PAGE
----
John Koprowski
Director, Mt. Graham Biology Programs
Associate Director, School of Natural Resources and the Environment
Professor of Wildlife, Fisheries, and Conservation Biology
(520) 626-5616

John L. Koprowski is a Professor of Wildlife Conservation and Management in the School of Natural Resources & Environment at The University of Arizona where he has been a faculty member since 2000. He holds degrees in Zoology from Ohio State University (BS) and Southern Illinois University (MA) and Biology from the University of Kansas (PhD). John serves as the Director of the Mt. Graham Biology Programs and has served as Director of the Desert Southwest Cooperative Ecosystems Studies Unit. He teaches courses in general ecology, wildlife management, animal behavior and conservation. His research program focuses on the ecology and conservation of mammals with a particular emphasis on the behavioral and population ecology of squirrels in the United States, Mexico, Peru, China and South Africa. He has authored >120 scientific articles on conservation, disturbance, animal behavior, climate and ecology to include 3 books, most recently the co-authored volume, Squirrels of the World. He serves the IUCN as North American Red List Coordinator for Small Mammals, is on the Board of Directors of the American Society of Mammalogists, and is a Fellow of The Wildlife Society. He lives in the Sonoran Desert in Tucson, Arizona with his wife, Nancy, and college-aged children, Emma and Zach.

Selected Citations: 

Sanderson, HR, Koprowski, JL. (eds). 2009. The Last Refuge of the Mt. Graham Red Squirrel: Ecology of Endangerment, University of Arizona Press.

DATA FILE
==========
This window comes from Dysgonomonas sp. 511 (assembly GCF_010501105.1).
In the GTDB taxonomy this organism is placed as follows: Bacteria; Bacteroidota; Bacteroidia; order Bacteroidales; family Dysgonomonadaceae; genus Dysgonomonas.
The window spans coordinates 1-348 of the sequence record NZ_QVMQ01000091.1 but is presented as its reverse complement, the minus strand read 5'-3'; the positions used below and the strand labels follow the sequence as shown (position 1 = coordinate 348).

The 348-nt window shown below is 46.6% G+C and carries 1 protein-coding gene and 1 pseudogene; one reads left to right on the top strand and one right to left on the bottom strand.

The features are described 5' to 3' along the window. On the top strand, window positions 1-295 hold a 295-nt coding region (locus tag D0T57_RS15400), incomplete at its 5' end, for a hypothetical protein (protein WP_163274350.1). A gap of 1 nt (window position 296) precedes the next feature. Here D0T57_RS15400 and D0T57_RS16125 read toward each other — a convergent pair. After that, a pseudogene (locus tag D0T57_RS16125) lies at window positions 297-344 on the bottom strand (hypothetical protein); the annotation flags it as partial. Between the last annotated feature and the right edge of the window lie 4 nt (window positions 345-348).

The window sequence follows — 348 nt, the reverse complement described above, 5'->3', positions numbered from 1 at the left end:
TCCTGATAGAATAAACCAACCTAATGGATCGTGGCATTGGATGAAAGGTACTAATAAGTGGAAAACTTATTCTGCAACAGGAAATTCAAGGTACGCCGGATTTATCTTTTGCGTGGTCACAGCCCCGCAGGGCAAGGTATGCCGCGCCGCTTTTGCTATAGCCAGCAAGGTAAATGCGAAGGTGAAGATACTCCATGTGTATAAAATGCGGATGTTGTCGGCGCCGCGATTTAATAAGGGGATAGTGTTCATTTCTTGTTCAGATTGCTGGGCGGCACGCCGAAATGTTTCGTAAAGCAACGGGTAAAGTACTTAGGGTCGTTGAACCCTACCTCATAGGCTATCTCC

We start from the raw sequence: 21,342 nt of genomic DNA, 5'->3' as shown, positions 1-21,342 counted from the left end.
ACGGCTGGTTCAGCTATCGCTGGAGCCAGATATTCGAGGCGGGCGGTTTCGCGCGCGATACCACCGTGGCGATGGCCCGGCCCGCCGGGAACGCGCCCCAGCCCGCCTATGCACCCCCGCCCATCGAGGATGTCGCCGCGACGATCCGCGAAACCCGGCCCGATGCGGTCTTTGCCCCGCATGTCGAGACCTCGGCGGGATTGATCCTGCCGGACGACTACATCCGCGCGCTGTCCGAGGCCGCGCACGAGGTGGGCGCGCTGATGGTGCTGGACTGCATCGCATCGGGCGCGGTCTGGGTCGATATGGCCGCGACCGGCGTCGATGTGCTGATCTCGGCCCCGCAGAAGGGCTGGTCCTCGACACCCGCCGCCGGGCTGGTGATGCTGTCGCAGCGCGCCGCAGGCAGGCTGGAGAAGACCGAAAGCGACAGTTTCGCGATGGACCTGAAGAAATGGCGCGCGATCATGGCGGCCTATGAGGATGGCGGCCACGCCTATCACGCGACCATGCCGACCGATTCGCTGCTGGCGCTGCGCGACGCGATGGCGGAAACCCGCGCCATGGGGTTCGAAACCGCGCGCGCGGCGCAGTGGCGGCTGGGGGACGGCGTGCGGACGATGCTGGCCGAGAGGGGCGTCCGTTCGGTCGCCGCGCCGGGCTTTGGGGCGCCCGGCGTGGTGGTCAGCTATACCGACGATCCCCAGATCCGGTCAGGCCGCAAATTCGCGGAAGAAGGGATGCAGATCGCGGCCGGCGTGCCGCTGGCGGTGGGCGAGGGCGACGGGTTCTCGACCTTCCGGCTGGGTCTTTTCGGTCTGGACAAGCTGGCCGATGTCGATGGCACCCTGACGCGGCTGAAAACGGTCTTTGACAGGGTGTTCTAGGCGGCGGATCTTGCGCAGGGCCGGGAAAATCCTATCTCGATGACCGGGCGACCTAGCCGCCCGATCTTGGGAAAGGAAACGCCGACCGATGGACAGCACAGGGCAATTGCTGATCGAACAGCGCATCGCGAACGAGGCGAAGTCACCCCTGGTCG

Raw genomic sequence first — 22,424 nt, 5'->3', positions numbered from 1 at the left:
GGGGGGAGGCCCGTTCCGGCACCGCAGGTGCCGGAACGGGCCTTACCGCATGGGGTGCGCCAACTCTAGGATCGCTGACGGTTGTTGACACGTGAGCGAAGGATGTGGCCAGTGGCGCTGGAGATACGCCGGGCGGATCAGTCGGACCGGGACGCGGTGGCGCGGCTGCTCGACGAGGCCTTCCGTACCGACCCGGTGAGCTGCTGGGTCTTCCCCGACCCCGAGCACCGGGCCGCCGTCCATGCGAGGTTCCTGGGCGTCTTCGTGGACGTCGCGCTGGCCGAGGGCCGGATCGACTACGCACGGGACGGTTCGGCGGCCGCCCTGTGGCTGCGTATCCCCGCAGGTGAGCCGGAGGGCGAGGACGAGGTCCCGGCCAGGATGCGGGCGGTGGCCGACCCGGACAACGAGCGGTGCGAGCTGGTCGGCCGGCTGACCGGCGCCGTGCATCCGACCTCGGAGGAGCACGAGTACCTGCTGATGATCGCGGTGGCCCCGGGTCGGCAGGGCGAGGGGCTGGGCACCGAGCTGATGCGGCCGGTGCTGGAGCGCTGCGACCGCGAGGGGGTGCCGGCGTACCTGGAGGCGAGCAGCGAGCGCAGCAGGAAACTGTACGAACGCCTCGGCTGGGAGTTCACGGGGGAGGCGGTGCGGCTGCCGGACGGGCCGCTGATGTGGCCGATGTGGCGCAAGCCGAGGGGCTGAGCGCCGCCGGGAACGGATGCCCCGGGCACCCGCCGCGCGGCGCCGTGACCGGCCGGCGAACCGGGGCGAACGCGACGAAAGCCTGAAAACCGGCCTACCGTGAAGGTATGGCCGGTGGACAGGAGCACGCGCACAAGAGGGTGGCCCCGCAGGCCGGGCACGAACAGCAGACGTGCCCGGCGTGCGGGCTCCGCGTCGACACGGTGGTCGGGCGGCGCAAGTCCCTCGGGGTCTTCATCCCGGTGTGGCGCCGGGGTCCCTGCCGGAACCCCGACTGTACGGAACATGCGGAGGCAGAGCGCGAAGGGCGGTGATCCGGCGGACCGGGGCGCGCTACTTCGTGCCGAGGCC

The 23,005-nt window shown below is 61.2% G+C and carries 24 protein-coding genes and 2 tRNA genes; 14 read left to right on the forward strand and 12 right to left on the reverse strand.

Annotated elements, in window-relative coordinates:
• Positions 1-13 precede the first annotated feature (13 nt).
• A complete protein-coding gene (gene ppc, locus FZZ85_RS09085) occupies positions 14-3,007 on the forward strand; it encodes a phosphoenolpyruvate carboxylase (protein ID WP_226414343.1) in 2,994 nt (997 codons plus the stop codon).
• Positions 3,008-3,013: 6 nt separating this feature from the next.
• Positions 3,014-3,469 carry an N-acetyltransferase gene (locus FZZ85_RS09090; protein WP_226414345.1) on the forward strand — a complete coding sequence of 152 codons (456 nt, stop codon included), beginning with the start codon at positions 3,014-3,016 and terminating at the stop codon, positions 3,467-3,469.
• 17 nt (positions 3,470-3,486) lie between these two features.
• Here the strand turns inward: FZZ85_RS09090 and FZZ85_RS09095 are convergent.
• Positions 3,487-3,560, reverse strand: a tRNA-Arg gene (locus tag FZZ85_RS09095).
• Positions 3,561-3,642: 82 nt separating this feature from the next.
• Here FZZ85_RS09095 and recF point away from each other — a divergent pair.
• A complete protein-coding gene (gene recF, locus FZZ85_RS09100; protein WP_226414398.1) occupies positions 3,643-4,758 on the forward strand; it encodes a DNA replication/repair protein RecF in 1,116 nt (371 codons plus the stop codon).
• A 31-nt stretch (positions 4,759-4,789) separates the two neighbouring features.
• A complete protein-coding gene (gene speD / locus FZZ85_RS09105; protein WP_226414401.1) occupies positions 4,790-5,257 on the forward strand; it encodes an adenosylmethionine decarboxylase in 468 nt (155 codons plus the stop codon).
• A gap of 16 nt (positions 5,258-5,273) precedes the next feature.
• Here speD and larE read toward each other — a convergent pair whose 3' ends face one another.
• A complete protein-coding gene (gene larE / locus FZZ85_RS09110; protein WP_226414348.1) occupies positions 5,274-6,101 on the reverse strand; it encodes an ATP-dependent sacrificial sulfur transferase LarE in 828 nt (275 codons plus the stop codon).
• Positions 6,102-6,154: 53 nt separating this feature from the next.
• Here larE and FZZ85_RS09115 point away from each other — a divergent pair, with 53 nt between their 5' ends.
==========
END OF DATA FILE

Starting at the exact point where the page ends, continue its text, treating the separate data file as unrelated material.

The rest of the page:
Thorington, RW, Koprowski, JL, Steele, MA, Whatton, J. 2012. Squirrels of the World, Johns Hopkins University Press. Koprowski, J.L., W.S. Fairbanks. 2013. Wildlife behavior. In: Krausman, P.R. (ed.) Wildlife Management: Contemporary Principles and Practices, Johns Hopkins University Press.

Koprowski, J.L. 2007. Reproductive strategies and alternative reproductive tactics of tree squirrels. In: Wolff, J. Sherman, P (eds). Rodent Societies: an ecological and evolutionary perspective. Chapter 7: pages 86-95. University of Chicago Press.

Munroe, K., J.L. Koprowski. 2014. Levels of social behaviors and genetic structure in a population of round-tailed ground squirrels (Xerospermophilus tereticaudus). Behavioral Ecology and Sociobiology 68:629-638.

Cudworth, N.L., J.L. Koprowski. 2013. Foraging and reproductive behavior of Arizona gray squirrels (Sciurus arizonensis): impacts of climatic variation. Journal of Mammalogy 94:683-690.

Doumas, S.L., J.L. Koprowski. 2013. Return of fire as a restoration tool: long-term effects of burn severity on habitat use by Mexican fox squirrels. Restoration Ecology 21:133-139.

Fitak, R., J.L. Koprowski, M. Culver. 2013. Severe reduction in genetic variation in a montane isolate: the endangered Mount Graham red squirrel (Tamiasciurus hudsonicus grahamensis). Conservation Genetics 14:1233-1241.

Koprowski, J.L., S. Doumas, M. Merrick, B. Oleson, E. Posthumus, T. Jessen, R.N. Gwinn. 2013. It’s lonely at the top: biodiversity at risk to loss from climate change. In Biodiversity and Management of the Madrean Archipelago III. Proceedings RMRS-P-In press. (Gottfried, G. J., Gebow, B. S., Eskew, L. G., eds.) United States Department of Agriculture, Forest Service, Rocky Mountain Research Station, Fort Collins.

Research Themes: 
Adaptation
Borderlands
Climate change
Fire management
International
Natural resource management
Species adaptation
Animal behavior
Conservation biology
Deforestation
Ecosystem restoration
Ecosystem services
Fire ecology
Fire management
GIS
Genetics
Herpetology
Invasive species
Land use change
Mammalogy
Natural resource management
Population biology
Sky Islands
Species adaptation
Wildfire
Wildlife biology

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